Although most of my time was lab-based (pre-pandemic) I have really enjoyed taking opportunities to gain insight into the clinical impact of research through patient and public engagement activities. I have helped to deliver charity lab tours and taken part in clinical trial design discussions with clinicians, scientists, patients and the public. I’ve found that no matter how far away your work is from the clinic, there is nothing more motivating than bringing patients and the public into your research bubble and talking to them about what you do!
“We use robotics to understand how animals solve survival problems in their natural environment, like how mountain goats survive on steep cliffs.”
“I am the director of the Morph Lab. We use robotics to understand how animals solve survival problems in their natural environment. For instance, we conduct experiments on soft robotic hoofs to understand how mountain goats survive on steep cliffs. We have discovered that the hoof works like a brain to convert slips against the cliff to vibrations that automatically create a braking action. This is similar to how an automobile’s anti-lock braking system (ABS) works.
“Before the pandemic I enjoyed demonstrating the Morph Lab’s work to the public. It is rewarding to hear people say that our work helped them to understand a complex issue.
“I began my studies in Sri Lanka before going to Japan and the US. When the civil war ended, I returned home to Sri Lanka to set up a bio-inspired robotics lab to support landmine detection work. Before joining the Dyson School of Design Engineering at Imperial in 2017, I also worked at Harvard, MIT and King’s College London.
“I’m proud of what we have achieved in the past year, in particular how we developed our recruitment process to improve our EDI statistics.”
“I’m the programme manager for the Centre of Doctoral Training in Next Generation Synthesis and Reaction Technology (CDT React) which opened in 2019. In addition to championing interdisciplinary projects, we actively collaborate with industrial partners to bring forth industrially relevant projects.
“Being a programme manager means that I’m a jack of all trades and the master of them all too. I’m responsible for organising the CDT React’s programme to accommodate around 12 studentship projects each year (we will take on 60 overall) to focus on future research challenges across chemistry, chemical engineering and data science. I also oversee the development of the programme to ensure that we effectively build our researchers’ professional skills e.g. research communications and research ethics. Finally I oversee the research strategy which involves communicating with our external and industry advisory boards.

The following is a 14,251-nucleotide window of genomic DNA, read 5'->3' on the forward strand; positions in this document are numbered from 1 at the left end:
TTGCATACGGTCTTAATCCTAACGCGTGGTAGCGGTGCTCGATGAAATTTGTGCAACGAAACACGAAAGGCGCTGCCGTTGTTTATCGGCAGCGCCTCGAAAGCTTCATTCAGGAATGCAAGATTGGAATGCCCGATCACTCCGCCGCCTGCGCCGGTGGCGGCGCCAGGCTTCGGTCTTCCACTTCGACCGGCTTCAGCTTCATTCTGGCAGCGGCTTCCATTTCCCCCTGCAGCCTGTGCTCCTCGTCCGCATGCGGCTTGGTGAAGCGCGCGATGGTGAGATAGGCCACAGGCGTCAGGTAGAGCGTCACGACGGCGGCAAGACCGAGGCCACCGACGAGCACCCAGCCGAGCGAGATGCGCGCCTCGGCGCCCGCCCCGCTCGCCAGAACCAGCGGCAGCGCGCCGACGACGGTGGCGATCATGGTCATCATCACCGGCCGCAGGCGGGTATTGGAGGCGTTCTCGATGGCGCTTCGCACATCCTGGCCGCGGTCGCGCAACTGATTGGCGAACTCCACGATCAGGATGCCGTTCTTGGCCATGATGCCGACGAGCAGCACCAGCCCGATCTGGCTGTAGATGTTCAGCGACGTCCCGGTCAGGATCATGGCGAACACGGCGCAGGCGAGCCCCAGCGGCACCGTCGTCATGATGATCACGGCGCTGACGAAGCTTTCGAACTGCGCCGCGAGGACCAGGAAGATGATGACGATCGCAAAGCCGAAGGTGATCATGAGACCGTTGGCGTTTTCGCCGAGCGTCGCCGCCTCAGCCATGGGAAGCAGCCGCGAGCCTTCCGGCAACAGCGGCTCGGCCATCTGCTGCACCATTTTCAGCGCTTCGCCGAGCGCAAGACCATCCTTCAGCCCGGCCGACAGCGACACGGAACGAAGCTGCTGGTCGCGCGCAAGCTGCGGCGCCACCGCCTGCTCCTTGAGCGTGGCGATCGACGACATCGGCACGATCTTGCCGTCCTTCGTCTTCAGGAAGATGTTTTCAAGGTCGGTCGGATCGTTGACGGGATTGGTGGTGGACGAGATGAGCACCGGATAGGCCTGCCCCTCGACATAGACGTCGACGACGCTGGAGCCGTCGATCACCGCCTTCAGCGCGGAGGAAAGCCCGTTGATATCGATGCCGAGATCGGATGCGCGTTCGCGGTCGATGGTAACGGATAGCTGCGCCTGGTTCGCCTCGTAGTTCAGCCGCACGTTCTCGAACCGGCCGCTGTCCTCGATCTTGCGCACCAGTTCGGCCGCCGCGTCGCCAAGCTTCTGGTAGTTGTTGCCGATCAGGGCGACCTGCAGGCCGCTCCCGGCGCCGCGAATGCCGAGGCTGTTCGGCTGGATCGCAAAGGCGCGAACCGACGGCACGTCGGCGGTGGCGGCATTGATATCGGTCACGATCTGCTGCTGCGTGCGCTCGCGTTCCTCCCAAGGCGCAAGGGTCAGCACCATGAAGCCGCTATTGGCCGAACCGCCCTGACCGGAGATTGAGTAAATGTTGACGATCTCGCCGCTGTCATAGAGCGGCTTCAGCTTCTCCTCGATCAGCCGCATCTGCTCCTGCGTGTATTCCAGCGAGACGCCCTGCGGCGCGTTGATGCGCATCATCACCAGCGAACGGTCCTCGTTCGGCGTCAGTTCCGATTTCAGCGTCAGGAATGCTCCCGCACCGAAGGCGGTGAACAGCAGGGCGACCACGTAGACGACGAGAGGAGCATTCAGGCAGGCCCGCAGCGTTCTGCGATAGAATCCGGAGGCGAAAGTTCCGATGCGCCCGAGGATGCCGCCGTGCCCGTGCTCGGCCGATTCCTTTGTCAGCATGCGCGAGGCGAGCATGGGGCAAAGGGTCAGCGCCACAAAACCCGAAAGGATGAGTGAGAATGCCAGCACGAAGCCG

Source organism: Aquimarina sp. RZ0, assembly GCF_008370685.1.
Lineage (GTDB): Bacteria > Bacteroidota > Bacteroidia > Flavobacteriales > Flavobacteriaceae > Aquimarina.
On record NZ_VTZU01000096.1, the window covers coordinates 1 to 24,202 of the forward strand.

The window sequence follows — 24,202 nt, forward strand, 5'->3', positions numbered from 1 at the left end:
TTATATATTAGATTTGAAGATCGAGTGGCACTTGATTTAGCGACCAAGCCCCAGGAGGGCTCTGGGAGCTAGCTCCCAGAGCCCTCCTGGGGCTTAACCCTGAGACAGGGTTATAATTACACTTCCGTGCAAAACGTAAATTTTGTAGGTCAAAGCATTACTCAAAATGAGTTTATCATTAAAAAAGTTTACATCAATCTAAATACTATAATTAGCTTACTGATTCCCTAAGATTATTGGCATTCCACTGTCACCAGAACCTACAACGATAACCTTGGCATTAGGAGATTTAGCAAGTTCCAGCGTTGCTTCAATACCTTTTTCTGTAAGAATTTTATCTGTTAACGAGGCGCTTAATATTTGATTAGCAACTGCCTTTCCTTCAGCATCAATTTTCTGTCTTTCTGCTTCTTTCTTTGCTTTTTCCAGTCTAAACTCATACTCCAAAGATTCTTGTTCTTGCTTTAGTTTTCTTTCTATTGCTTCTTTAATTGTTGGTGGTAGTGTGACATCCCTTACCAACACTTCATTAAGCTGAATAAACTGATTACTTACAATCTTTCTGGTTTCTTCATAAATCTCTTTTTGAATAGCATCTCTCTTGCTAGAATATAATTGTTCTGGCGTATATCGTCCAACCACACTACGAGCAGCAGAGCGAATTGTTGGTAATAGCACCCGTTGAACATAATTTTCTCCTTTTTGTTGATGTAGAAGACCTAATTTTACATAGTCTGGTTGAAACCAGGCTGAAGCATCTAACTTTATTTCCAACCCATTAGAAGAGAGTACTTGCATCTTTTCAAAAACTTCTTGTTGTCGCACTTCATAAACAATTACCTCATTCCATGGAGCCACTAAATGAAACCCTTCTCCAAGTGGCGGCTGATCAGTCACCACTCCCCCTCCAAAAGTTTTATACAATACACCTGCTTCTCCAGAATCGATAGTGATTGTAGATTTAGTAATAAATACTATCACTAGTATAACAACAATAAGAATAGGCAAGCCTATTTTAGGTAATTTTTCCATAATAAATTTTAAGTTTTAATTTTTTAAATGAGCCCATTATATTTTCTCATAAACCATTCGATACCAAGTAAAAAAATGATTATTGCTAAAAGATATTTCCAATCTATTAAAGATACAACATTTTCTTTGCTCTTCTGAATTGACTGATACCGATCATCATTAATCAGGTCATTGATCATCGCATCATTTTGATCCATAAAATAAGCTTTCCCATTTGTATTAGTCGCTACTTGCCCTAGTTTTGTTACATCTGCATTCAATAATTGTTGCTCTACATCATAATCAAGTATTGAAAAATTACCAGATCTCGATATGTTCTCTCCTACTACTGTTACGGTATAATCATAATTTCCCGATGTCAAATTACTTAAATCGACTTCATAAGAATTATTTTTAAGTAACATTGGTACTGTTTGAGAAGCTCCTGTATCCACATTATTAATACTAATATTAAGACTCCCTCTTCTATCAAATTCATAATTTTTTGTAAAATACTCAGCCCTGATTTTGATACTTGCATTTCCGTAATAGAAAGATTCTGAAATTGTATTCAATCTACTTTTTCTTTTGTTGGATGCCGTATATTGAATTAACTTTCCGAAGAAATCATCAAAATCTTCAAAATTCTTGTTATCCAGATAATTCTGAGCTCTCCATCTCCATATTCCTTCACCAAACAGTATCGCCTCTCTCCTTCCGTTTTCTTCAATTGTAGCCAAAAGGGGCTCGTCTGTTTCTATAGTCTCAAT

“I volunteered to serve in the NHS COVID-19 face-shield assembly project during the first lockdown.”
“After studying Biochemistry, I worked in a few different jobs, but one day of work experience at the UCL Molecular Virology lab helped to guide me onto a science career path. I first worked as a Science Technician in a school sixth form, before joining Imperial in 2017 as a Laboratory Technician in the National Heart and Lung Institute where I supported the Myocardial Function research groups.
“I thoroughly enjoy working within a university research lab and being surrounded by all the equipment and chemicals. As a Bioengineering Core Facilities Laboratory Technician, I provide research support for the Synthetic Biology labs and manage the departmental utility facility. I also manage the lab coat laundry services and assist researchers and other technicians. I currently deliver safety inductions for staff and students returning to the labs after lockdown.
“We looked at how the NHS could best manage capacity during peaks in infection, as well as how to optimally schedule elective care for non-COVID-19 patients”
“I came to Imperial in 2017, after completing my undergraduate degree in Biology. During my undergrad, I’d really enjoyed learning about infectious disease evolution, so the Imperial 1 + 3 PhD programme on the epidemiology, evolution and control of infectious disease seemed ideal to me.
“After completing a Master’s in my first year, my PhD now focuses on antibiotic resistance, looking for patterns in how it evolves and spreads through different bacterial species. In particular, I’ve focused on how interactions between species, particularly with those that don’t tend to cause disease, can be important drivers of antibiotic resistance spread.
“My EDI work includes a recent initiative using TikTok, funded by the College’s Equality, Diversity and Inclusion Seed Fund.”
“I actually did my PhD at Imperial and then, after gaining some postdoctoral experience, moved into industry to research Alzheimer’s disease. A few years later, I became a senior research scientist with my own group focussing on synapse loss in Alzheimer’s disease. After eight years, I decided to leave industry and move back to academia – a slightly unusual move!
“My current role involves leading the UK Dementia Research Institute’s Multi-‘omics Atlas Project, setting up my own group and being the Equality, Diversity and Inclusion (EDI) Lead for the Department of Brain Sciences. MAP is an initiative to map the cellular pathology in Alzheimer’s disease in post-mortem human brain tissue. My research focus is how synapses (the connections between brain cells) are affected in the human disease and identifying ways of rescuing those that are lost.